A recent Purdue University study monitored the impact of Guinea pigs in classrooms. The new study took it a step further and studied the impact of interacting animals with ASD children; they wanted to prove playing with Guinea pigs would reduce the children’s social stress. Study groups included a mix of “typical” kids and ASD kids and monitored their reactions to multiple conditions, both with and without the Guinea pigs. The researchers believed the ASD kids would show high levels of anxiety when the Guinea pigs were not included in their activity, and they were right on! Activities that incorporated the pigs resulted in lower levels of stress and produced a remarkable calming effect.

Previous studies showed children with ASD demonstrated improved social skills after only a few months of interacting with Guinea pigs. And a separate study found the children talk, laugh and smile more and cry, whine and frown less in the presence of the playful pigs.

Any animal can have positive emotional affects on you and your child, but furry animals tend to work best.

If you are the parent of an ASD child as well as a furry one, be sure to give the furry one an extra treat and a nice cuddle as a “thank you” for his fortuitous friendship.

How to Find the Best Price for Pet Medications

 

Owning a pet is a rewarding but costly commitment. Veterinary care can be expensive and the medications used for treatments can really add up. In most cases buying the medication directly from your vet (if they carry it) is the most expensive option. However there are some good options to cut pet medication costs while getting the same quality medication.These options include human pharmacies, online pharmacies and compounding pharmacies.  Check out these tips on how to find the best price for pet medications.

Human Pharmacies 

Many pet medications are human medications in different doses. I have had good luck with the King Soopers pharmacy, Walmart pharmacy and Costco pharmacy for pet medications. As a bonus Costco pharmacies usually carry pet specific medications like Frontline and Heartguard. When trying to find a medication at a human pharmacy make sure that they can give you a dose small enough for your pet. Check out GoodRx( http://www.goodrx.com/), this is a site that compares prices of a certian medication at pharmaices in your area.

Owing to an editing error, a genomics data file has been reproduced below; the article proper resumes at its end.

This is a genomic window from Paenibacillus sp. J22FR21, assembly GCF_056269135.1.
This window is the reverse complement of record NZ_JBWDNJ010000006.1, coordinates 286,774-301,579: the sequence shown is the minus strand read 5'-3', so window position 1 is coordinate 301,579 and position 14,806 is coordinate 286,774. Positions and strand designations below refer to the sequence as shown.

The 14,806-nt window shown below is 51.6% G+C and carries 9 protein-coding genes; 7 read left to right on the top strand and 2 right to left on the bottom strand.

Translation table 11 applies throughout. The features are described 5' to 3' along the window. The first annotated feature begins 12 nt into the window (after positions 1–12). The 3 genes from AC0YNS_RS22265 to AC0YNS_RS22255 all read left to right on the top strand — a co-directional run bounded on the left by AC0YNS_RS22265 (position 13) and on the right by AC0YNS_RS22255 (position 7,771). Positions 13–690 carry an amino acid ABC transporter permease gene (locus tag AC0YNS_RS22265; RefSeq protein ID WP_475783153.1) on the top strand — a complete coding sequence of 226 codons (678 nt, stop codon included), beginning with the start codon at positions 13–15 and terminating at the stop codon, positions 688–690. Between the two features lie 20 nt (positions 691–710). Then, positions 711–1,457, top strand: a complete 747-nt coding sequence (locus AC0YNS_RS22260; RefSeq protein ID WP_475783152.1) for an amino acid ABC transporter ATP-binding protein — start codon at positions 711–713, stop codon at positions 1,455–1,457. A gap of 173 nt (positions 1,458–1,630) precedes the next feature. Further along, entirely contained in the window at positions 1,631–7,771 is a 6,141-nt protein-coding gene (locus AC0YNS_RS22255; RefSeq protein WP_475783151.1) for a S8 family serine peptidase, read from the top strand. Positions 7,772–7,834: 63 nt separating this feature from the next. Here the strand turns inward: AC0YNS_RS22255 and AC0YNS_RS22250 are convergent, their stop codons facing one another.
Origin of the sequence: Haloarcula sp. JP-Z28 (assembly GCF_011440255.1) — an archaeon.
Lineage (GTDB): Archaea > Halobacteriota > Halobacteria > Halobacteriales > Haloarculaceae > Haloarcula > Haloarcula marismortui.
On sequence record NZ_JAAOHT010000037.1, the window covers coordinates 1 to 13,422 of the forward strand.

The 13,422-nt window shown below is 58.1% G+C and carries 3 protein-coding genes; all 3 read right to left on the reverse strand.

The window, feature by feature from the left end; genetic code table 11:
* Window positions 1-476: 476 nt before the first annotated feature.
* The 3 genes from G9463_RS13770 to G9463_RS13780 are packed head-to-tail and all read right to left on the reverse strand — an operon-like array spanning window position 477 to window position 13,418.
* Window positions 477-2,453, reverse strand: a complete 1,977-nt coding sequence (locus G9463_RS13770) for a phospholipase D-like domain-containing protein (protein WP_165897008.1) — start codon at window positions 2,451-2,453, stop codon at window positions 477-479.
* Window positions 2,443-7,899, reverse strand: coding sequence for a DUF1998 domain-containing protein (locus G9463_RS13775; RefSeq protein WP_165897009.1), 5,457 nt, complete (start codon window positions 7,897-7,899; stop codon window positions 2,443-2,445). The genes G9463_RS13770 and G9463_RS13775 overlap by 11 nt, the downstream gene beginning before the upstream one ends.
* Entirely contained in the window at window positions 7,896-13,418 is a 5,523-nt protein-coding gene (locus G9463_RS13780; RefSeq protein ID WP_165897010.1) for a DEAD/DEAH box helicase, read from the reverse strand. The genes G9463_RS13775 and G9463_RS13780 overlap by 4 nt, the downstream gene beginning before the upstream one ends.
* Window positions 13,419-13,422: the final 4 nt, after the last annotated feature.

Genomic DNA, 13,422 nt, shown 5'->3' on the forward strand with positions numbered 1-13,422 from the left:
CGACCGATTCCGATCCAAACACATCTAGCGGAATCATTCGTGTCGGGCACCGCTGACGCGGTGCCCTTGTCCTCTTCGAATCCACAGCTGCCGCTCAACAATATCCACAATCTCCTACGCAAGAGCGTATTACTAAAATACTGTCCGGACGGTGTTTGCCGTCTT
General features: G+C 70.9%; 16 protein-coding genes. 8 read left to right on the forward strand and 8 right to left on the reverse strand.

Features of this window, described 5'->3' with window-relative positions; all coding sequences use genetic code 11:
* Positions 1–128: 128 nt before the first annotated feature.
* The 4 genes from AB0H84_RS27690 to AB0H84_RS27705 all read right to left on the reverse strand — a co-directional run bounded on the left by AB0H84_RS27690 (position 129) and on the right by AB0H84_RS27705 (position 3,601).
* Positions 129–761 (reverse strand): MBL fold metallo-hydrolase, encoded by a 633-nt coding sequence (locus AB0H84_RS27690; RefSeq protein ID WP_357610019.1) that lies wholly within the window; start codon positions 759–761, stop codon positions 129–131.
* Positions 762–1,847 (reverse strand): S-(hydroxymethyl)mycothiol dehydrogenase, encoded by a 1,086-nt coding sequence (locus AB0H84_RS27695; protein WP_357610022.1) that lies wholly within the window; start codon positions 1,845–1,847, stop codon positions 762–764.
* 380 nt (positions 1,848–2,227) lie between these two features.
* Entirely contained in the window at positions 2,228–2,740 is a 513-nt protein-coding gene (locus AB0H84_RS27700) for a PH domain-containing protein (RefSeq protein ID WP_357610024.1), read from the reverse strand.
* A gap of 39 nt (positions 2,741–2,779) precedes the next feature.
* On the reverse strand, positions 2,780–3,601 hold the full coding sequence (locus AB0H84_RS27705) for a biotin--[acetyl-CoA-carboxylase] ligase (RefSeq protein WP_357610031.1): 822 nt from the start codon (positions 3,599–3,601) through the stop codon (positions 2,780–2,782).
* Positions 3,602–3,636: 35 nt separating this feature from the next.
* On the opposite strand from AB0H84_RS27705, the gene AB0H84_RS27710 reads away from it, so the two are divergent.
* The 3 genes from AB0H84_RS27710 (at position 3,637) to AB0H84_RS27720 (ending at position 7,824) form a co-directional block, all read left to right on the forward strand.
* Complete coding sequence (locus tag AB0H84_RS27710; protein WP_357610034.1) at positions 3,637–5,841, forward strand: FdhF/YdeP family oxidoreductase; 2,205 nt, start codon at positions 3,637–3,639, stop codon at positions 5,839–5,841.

Pros:

  • Prescriptions can be filled the same day (usually)
  • They are generally cheaper than the vet’s office
  • Some have membership deals

Cons:

  • The dose you need may not be available
  • Only human medications are carried

 

Online Pet Pharmacies 

There are over 20 online pet pharmacies that you can order from today, but not all are safe. Many of these fake or non-accredited pharmacies will provide expired medication, incorrect doses or the incorrect medication. These can all have negative consequences on your pet’s health. The National Association of Boards of Pharmacy has a list of certified and trusted online pharmacies to use (http://www.awarerx.org/get-informed/safe-acquisition/recommended-vet-vipps-online-pharmacies). Most of the time your vet will have you fill out a liability form before they will send prescriptions to an online pharmacy. This works if you have a pet with a chronic condition (like hypothyroidism) and are good at planning ahead.

Pros:

  • Usually the cheapest option
  • Medication is made specifically for pets

Cons:

  • Medication needs to be shipped after it is ordered ( there is a delay)
  • Requires planning ahead
  • Temperature sensitive medications could go bad in the mail

 

Compounding 

Compounding is done at special pharmacies called compounding pharmacies. They create medications at specific doses and in specific mediums. Many pet parents need drugs compounded when the dose they need is smaller than what is commonly offered.

Pros:

  • Specific dose to what your pet needs
  • More limited ingredients

Cons:

  • More expensive
  • Compounding pharmacies can be hard to find

Finding inexpensive, effective and safe pet medications can be a challenge, but with the help of these tips it should be a breeze. Once you have gotten the medication you get to move on to the fun part, administering the medication to your pet. Don’t worry though, your Sidehill Sitter is a pro at giving medication to pets!

 

10 Plants to Avoid With Your Pets

 

Many people have homes filled with plants toxic to dogs and cats.  Because these plants commonly sold at the garden center, they are assumed to be safe. Many people never have an issue with a toxic plant and their pets. These issues tend to occur if the animal is bored or stressed and finds the plants to chew on. Here is a list of ten plants to avoid with your pets, or put out of reach of your pet.